The process of the present invention utilizes several steps to achieve chemical homogeneity in the alloy and to supress the formation of tin oxides. Homogeneity of alloying is achieved most satisfactorily by properly blending the tin powder prior to canning and by solution annealing the extruded fully dense bar. Prevention of tin oxide formation is achieved by heat-treating of the powder mix in protective atmosphere prior to extrusion.
The annexed drawing illustrates the process of the invention as applied to a dispersion strengthened bronze.
The following example is for illustrative purposes only and is not to be construed as limiting the invention to the scope thereof.
Referring to FIG. 1 of the annexed drawings welded copper extrusion cans measuring 13/8" diameter (O.D.)×21/4" long, with 1/4" O.D.×1/2" long fill-tubes, were used for extrusion. The as-received cans were "cleaned" by heating them in a furnance under dissociated ammonia atmosphere, at a temperature of 1200° F. for 15 minutes. This step reduced the oxides of copper left on both inside and outside surfaces of the can from the welding operation.
"Glidcop" (AL-20) DSC powder from a production lot was blended with 1% by weight of a suitable powder metallurgy lubricant, for example 1% zinc-stearate powder, in a double cone blender for 20 minutes. Desired amounts of highest purity tin powder was added to the DSC powder and blending was continued for 30 minutes more. The blended powder was then fed into billet cans.
The filled billet can was then placed in a tube furnace maintained at 900° F., under hydrogen atmosphere, to permit the lubricant to burn-off which usually took about 20 minutes. The furnace temperature was then raised to 1450° F. and the billet was heated at this temperature for 30 minutes. Following this the billet was cooled in the cooling zone of the furnace still under hydrogen atmosphere.
The fill-tube of the billet was then closed and the billet re-heated in a nitrogen atmosphere muffle furnace at 1450° F. for 45 minutes. The heated billet was extruded into a rectangular bar. The cross-section of the extruded bar measured 0.50"×0.188" with rounded corners giving an extrusion ratio of 16:1. The extrusion die pre-heat temperature was 900° F.+50° F.
The extruded bar was de-clad by machining. Solution annealing was carried out by heating at 1450° F. for time periods ranging from two to three hours in an atmosphere of nitrogen. This temperature was low enough not to risk substantially melting the matrix and yet high enough for rapid diffusion of tin and copper atoms, to achieve complete alloying.
After solution annealing, the bar was cold worked to the desired temper and then machined into tensile test specimens conforming to ASTM specifications. Some of the strips were annealed at different temperatures ranging from 900° F. to 1250° F., before testing. Nitrogen atmosphere was used in the furnaces for annealing runs.
The process steps and mechanical properties of "Glidcop" (AL-20), Phosphor Bronze, and D.S. Bronze are tabulated in Table 1.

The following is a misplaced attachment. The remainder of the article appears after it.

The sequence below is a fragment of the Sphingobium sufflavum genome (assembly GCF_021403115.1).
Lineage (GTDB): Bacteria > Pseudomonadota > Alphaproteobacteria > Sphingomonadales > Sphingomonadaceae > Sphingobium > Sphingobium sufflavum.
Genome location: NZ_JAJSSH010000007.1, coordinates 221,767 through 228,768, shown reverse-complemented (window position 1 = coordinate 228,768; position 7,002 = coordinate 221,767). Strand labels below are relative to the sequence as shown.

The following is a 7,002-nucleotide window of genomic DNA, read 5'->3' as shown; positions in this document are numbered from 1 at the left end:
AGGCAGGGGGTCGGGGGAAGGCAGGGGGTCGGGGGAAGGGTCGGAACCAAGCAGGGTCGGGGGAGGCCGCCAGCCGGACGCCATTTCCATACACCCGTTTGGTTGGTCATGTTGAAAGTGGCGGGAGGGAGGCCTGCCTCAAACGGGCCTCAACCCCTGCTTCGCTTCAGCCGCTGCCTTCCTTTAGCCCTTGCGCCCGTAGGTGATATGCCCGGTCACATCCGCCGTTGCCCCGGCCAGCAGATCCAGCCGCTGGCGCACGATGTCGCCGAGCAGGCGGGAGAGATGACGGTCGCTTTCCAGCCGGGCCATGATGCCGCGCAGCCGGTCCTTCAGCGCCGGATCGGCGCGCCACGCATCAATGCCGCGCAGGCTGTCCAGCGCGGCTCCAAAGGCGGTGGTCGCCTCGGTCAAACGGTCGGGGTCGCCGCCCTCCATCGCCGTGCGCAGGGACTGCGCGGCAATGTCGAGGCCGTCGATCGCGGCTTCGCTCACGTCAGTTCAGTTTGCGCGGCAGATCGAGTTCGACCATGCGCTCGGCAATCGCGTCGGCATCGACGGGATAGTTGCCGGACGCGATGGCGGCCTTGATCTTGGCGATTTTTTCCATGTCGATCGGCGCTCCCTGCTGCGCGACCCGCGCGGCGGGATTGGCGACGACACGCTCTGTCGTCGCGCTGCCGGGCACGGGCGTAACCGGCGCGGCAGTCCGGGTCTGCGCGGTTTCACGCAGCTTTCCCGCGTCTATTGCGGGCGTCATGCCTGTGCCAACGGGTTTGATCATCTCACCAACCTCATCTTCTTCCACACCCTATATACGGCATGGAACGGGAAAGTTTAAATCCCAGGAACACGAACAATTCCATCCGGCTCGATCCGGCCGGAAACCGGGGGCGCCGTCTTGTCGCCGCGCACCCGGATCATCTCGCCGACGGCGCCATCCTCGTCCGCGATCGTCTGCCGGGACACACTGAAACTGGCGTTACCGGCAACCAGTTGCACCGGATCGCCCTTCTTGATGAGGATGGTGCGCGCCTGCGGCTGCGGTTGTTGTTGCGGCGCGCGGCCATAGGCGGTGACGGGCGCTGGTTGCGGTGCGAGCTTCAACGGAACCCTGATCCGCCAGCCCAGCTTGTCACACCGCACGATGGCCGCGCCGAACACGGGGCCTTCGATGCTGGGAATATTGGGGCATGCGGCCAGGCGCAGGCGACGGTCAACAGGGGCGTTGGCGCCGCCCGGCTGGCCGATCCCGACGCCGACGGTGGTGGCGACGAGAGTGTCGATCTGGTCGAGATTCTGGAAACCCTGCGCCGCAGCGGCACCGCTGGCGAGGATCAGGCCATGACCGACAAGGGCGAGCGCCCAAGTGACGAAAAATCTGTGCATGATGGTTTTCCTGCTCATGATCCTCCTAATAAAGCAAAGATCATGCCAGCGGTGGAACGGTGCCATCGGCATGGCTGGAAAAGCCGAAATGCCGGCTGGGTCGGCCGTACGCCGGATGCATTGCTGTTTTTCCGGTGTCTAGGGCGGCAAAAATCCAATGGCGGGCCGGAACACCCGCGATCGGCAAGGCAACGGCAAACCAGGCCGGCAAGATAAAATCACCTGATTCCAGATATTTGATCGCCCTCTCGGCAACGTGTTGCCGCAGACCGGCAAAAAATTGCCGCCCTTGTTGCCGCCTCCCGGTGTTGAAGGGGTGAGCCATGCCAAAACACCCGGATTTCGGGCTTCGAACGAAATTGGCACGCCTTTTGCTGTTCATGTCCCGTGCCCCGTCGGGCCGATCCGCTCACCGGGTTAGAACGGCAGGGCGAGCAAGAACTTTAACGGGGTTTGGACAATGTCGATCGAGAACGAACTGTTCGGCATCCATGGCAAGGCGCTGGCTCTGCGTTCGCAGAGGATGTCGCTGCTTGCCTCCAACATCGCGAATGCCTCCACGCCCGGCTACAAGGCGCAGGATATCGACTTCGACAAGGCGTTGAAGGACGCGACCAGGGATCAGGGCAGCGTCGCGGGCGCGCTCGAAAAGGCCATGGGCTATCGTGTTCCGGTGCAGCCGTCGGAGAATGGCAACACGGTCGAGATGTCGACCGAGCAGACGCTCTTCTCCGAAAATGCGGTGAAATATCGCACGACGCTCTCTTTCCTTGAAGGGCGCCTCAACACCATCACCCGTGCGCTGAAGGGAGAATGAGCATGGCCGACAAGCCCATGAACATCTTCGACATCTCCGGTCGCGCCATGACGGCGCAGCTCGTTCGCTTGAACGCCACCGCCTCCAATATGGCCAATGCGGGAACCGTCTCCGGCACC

TABLE 1__________________________________________________________________________PROCESS CONDITIONS AND MECHANICAL PROPERTIESOF PHOSPHOR BRONZE, DISPERSION-STRENGTHENEDBRONZE (D.S.B.) AND GLIDCOP (Al-20) Process Steps and Final Gage, Yield Strength, Tensile Elongation,Material Final Metallurgical Condition Inch KSI KSI %__________________________________________________________________________D.S.B. - 2% Sn Extrusion - Declad - C.W. 38% - .058 73.2 99.7 7 Anneal 1450° F., 1 hr. - C.W. 44%Phos. Bronze - 5% Sn As Purchased Strip, Gage .051", .051 92.5 95.3 5 Amount of C.W. unknownPhos. Bronze - 5% Sn As Purchased Strip - Annealed .051 18.8 46.5 51 at 1250° F., 30 min.D.S.B. - 5% Sn Extrusion - Declad - C.W. 50% - .040 56.2 68.8 32 Soln. Anneal - C.W. 40% - Anneal 1250° F., 20 min.Al-20 Extrusion - Declad - Anneal - .037 52.2 61.3 14 C.W. 66% - Anneal 1250° F., 20 min.Phosp. Bronze - Anneal 1250° F., 1 hr. - C.W. 66% - .017 65.5 70.1 495% Sn Anneal 900° F., 45 min.D.S.B. - 5% Sn Extrude - Declad - C.W. 20% - .027 63.6 74.0 27 Soln. Anneal - C.W. 66% - Anneal 900° F., 45 min.Al-20 Extrude - Declad - C.W. 20% - Soln. .037 59.0 65.0 14 Anneal - C.W. 66% - Anneal 900° F., 45 min.Phos. Bronze - 5% Sn Anneal 1250° F., 1 hr. - C.W. 66% - .017 25.4 52.9 44 Anneal 1000° F., 45 min.D.S.B. - 5% Sn Extrude - Declad - C.W. 20% - Soln. .023 57.4 68.9 29 Anneal - C.W. 66% - Anneal 1000° F., 45 min.Al-20 Extrude - Declad - C.W. 20% - Soln. .037 56.4 63.8 16 Anneal - C.W. 66% - Anneal 1000° F., 45 min.Phos. Bronze - 5% Sn Anneal, 1250° F., 1 hr. - C.W. 66% - .017 19.8 49.2 54 Anneal 1100° F., 45 min.D.S.B. - 5% Sn Extrude - Declad - C.W. 20% - Soln. .027 55.1 69.0 29 Anneal - C.W. 66% - Anneal 1100° F., 45 min.Al-20 Extrude - Declad - C.W. 20% - Soln. .037 54.6 61.9 14 Anneal - C.W. 66% - Anneal 1100° F., 45 min.Phos. Bronze - 5% Sn Anneal 1250° F., 1 hr. - C.W. 66% - .017 18.4 47.0 51 Anneal 1200° F., 45 min.D.S.B. - 5% Sn Extrude - Declad - C.W. 20% - Soln. .023 58.4 68.0 32 Anneal - C.W. 66% - Anneal 1200° F., 45 min.Al-20 Extrude - Declad - C.W. 20% - Soln. .037 54.5 61.3 16 Anneal - C.W. 66% - Anneal 1200° F., 45 min.Phos. Bronze - 5% Sn. Anneal, 1250° F., 1 hr. - C.W. 30% .036 64.0 68.2 15Phos. Bronze - 5% Sn Anneal, 1250° F., 1 hr. - C.W. 50% .025 82.2 85.9 4Phos. Bronze - 5% Sn Anneal, 1250° F., 1 hr. - C.W. 66% .017 91.8 93.8 3Phos. Bronze - 5% Sn Anneal, 1250° F., 1 hr. - C.W. 82% .012 102.2 104.7 2D.S.B. - 5% Sn Extrude - Declad - C.W. 40% - Soln. .041 84.3 92.0 5 Anneal - C.W. 30%D.S.B. - 5% Sn Extrude - Declad - C.W. 40% - Soln. .030 95.1 109.1 5 Anneal - C.W. 50%D.S.B. - 5% Sn Extrude - Declad - C.W. 40% - Soln. .019 107.6 116.3 4 Anneal - C.W. 63%D.S.B. - 5% Sn Extrude - Declad - C.W. 20% - Soln. .020 112.2 120.1 2 Anneal - C.W. 75%D.S.B. - 5% Sn Extrude - Declad - C.W. 20% - Soln. .017 115.4 124.0 1 Anneal - C.W. 82%Al-20 Extrude - Declad - C.W. 40% - Soln. .041 54.9 65.0 12 Anneal - C.W. 30%Al-20 Extrude - Declad - C.W. 40% - Soln. .030 61.8 68.1 10 Anneal - C.W. 50%Al-20 Extrude - Declad - C.W. 40% - Soln. .018 65.5 70.5 7 Anneal - C.W. 66%Al-20 Extrude - Declad - C.W. 20% - Soln. .017 67.8 72.6 4 Anneal - C.W. 83%__________________________________________________________________________